Home Latest News Imran Khan Slams ECP for Not Ensuring Transparency in Senate Polls

Imran Khan Slams ECP for Not Ensuring Transparency in Senate Polls

by Newsweek Pakistan

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Pakistan’s prime minister says he is seeking fresh vote of confidence to prevent opposition from trying to pressure him into giving them amnesty

Prime Minister Imran Khan on Thursday confirmed he was seeking a fresh vote of confidence from the National Assembly, and lashed out at the Election Commission of Pakistan (ECP) for “saving criminals with secret ballot” and “harming democracy.”

Stressing that it was the democratic right of all parliamentarians to cast their vote in line with their conscience, the prime minister told the public in a nationally televised address that he was ready to sit in the opposition if his party members were dissatisfied with his performance. “I will respect your decision,” he claimed, while simultaneously warning those who had voted against him in secret that they would have to answer to God in the afterlife.

Khan commenced his speech by claiming that it was necessary for him to inform the public about the prevailing political situation after his candidate for Islamabad’s general Senate seat, Abdul Hafeez Shaikh, lost to the united opposition’s Yousaf Raza Gilani. “The problems in our country can be understood through the kind of election that happened,” he claimed, reiterating that he had only learnt of the extent of money being spent to secure Senate seats when the Pakistan Tehreek-e-Insaf took part in the 2015 polls.

“This has been going on for 30-40 years,” he said, adding that this was making a mockery of democracy. He said he had launched his campaign for an end to secret balloting at the time and reiterated how he had expelled 20 MPAs from Khyber-Pakhtunkwha in 2018 after discovering that they had taken bribes to vote against party lines.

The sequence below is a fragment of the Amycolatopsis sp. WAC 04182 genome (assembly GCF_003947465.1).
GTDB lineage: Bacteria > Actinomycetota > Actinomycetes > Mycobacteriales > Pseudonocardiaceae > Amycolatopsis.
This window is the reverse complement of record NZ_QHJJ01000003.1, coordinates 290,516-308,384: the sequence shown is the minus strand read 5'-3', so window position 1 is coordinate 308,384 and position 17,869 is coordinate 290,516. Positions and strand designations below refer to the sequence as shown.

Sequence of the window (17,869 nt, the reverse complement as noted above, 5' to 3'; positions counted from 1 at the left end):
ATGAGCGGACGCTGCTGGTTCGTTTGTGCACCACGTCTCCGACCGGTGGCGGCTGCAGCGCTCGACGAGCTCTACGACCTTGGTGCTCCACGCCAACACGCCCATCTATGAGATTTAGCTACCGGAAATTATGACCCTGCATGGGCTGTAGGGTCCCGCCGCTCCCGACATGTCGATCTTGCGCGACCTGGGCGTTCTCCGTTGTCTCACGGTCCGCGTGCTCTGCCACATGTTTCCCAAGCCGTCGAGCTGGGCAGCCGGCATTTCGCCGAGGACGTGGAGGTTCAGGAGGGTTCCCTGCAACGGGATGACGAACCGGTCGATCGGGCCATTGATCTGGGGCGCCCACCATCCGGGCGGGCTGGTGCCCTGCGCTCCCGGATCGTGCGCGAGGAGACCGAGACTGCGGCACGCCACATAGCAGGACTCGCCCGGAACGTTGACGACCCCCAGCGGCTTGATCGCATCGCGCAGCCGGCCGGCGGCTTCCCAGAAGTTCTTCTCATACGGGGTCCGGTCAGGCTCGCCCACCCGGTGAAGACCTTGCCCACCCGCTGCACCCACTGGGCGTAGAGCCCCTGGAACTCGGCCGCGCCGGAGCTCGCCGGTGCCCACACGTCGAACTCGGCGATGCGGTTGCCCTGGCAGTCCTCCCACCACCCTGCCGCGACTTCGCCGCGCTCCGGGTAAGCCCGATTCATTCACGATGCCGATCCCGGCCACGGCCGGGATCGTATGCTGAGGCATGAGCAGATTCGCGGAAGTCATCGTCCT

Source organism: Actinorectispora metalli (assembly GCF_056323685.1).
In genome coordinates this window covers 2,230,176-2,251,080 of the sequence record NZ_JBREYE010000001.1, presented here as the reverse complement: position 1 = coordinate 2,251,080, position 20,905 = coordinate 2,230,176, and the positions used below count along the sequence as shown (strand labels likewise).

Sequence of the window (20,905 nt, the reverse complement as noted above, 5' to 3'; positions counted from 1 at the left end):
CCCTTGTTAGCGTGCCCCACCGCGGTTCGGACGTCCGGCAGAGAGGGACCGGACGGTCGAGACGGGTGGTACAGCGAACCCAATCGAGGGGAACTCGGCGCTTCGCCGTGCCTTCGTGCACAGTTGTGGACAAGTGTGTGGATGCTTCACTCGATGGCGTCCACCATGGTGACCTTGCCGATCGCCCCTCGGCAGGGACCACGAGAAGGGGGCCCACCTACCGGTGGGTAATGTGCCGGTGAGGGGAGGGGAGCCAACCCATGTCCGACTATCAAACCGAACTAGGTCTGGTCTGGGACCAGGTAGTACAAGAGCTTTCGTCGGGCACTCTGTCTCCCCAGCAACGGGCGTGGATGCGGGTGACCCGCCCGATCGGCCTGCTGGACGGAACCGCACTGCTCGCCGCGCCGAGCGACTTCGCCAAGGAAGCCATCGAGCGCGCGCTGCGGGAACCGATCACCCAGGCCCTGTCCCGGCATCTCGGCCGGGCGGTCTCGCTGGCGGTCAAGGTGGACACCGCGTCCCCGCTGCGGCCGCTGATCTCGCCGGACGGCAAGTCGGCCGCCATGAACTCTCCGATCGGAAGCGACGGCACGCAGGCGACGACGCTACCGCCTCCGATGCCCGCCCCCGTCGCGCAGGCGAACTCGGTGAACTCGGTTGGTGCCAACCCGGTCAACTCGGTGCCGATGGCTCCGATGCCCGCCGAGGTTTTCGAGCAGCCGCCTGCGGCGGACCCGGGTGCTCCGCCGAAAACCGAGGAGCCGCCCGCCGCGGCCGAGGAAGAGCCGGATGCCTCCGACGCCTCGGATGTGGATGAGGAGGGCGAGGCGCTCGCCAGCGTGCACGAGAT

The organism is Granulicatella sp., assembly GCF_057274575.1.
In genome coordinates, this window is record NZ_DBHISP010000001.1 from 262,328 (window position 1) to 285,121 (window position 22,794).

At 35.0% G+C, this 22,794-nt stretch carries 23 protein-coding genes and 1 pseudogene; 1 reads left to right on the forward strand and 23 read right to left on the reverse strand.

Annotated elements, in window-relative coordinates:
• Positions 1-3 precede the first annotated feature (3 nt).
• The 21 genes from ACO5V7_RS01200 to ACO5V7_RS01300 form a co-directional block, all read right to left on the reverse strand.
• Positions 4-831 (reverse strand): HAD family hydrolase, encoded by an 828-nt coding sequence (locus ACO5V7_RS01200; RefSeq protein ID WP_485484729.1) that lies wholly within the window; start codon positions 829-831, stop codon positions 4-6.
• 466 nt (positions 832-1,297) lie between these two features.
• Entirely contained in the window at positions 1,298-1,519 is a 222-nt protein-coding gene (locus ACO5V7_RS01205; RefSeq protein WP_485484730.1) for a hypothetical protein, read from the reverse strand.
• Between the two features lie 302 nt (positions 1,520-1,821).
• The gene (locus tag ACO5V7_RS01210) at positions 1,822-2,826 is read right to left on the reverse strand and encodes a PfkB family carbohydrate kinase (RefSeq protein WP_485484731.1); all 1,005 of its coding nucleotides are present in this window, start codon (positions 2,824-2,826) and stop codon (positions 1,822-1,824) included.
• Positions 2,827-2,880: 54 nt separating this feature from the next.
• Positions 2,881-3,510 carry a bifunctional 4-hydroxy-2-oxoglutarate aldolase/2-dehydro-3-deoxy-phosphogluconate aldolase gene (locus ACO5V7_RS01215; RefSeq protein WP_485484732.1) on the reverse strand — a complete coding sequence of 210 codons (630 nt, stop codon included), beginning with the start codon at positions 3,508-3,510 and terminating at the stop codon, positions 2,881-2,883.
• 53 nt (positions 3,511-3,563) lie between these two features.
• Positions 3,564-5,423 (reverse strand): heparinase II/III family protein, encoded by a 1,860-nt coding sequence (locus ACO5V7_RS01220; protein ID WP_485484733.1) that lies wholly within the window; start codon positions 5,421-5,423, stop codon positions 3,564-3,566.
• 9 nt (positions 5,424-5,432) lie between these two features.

Lamenting that the opposition had not supported the government’s move for an open ballot despite promising to implement it in their Charter of Democracy, he questioned why they had rejected the measure so vigorously. “These parties wanted an open ballot before; why did they all now push for secret ballot?” he said, adding that the only reason was because the Pakistan Democratic Movement wanted to “use money” to secure Gilani’s election to “prove” that he had lost the majority in Parliament.

“So the real objective was to hang the sword of vote of confidence over me and blackmail me into somehow giving them NRO,” he said. Despite devoting an entire speech to the loss, he also lashed out at the opposition for behaving as if it had “won a major battle” despite the PTI emerging as the single-largest party in the Senate.

ECP broadside

In a direct message to the ECP, the premier used his speech to deride the independent body for informing the Supreme Court that the secret ballot was a legal and constitutional requirement. “Tell me does any Constitution give permission for stealing or giving bribes, which is what has happened for 30 years?” he said, ignoring entirely that the ECP had specially said a constitutional amendment was needed to ensure open balloting.